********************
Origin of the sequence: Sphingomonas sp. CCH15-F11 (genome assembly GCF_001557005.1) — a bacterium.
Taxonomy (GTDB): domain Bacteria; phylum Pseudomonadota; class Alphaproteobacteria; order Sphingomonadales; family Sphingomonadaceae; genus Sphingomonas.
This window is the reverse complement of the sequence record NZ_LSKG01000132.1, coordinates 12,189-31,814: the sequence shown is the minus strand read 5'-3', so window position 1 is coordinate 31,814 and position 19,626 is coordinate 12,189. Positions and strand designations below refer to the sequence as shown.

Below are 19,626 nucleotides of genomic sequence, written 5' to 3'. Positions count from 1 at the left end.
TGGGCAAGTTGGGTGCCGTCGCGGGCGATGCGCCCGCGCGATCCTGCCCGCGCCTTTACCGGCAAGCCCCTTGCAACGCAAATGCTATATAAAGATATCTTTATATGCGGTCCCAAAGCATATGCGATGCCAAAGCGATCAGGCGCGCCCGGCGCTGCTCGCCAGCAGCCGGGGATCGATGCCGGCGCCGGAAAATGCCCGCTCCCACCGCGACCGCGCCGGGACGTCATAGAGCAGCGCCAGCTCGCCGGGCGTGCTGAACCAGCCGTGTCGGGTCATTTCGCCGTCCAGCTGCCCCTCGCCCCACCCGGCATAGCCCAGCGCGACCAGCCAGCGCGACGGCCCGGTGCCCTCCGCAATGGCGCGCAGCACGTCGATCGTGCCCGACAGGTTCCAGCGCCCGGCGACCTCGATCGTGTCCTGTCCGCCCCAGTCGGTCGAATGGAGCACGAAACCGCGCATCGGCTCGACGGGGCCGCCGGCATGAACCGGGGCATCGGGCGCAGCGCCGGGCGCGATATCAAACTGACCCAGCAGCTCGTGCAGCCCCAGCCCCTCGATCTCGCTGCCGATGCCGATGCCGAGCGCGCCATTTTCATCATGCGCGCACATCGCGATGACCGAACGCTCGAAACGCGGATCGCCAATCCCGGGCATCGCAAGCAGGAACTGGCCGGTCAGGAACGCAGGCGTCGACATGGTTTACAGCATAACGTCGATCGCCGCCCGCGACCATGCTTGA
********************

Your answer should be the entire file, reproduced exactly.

Origin of the sequence: Sphingomonas sp. CCH15-F11 (genome assembly GCF_001557005.1) — a bacterium.
Taxonomy (GTDB): domain Bacteria; phylum Pseudomonadota; class Alphaproteobacteria; order Sphingomonadales; family Sphingomonadaceae; genus Sphingomonas.
This window is the reverse complement of the sequence record NZ_LSKG01000132.1, coordinates 12,189-31,814: the sequence shown is the minus strand read 5'-3', so window position 1 is coordinate 31,814 and position 19,626 is coordinate 12,189. Positions and strand designations below refer to the sequence as shown.

Below are 19,626 nucleotides of genomic sequence, written 5' to 3'. Positions count from 1 at the left end.
TGGGCAAGTTGGGTGCCGTCGCGGGCGATGCGCCCGCGCGATCCTGCCCGCGCCTTTACCGGCAAGCCCCTTGCAACGCAAATGCTATATAAAGATATCTTTATATGCGGTCCCAAAGCATATGCGATGCCAAAGCGATCAGGCGCGCCCGGCGCTGCTCGCCAGCAGCCGGGGATCGATGCCGGCGCCGGAAAATGCCCGCTCCCACCGCGACCGCGCCGGGACGTCATAGAGCAGCGCCAGCTCGCCGGGCGTGCTGAACCAGCCGTGTCGGGTCATTTCGCCGTCCAGCTGCCCCTCGCCCCACCCGGCATAGCCCAGCGCGACCAGCCAGCGCGACGGCCCGGTGCCCTCCGCAATGGCGCGCAGCACGTCGATCGTGCCCGACAGGTTCCAGCGCCCGGCGACCTCGATCGTGTCCTGTCCGCCCCAGTCGGTCGAATGGAGCACGAAACCGCGCATCGGCTCGACGGGGCCGCCGGCATGAACCGGGGCATCGGGCGCAGCGCCGGGCGCGATATCAAACTGACCCAGCAGCTCGTGCAGCCCCAGCCCCTCGATCTCGCTGCCGATGCCGATGCCGAGCGCGCCATTTTCATCATGCGCGCACATCGCGATGACCGAACGCTCGAAACGCGGATCGCCAATCCCGGGCATCGCAAGCAGGAACTGGCCGGTCAGGAACGCAGGCGTCGACATGGTTTACAGCATAACGTCGATCGCCGCCCGCGACCATGCTTGA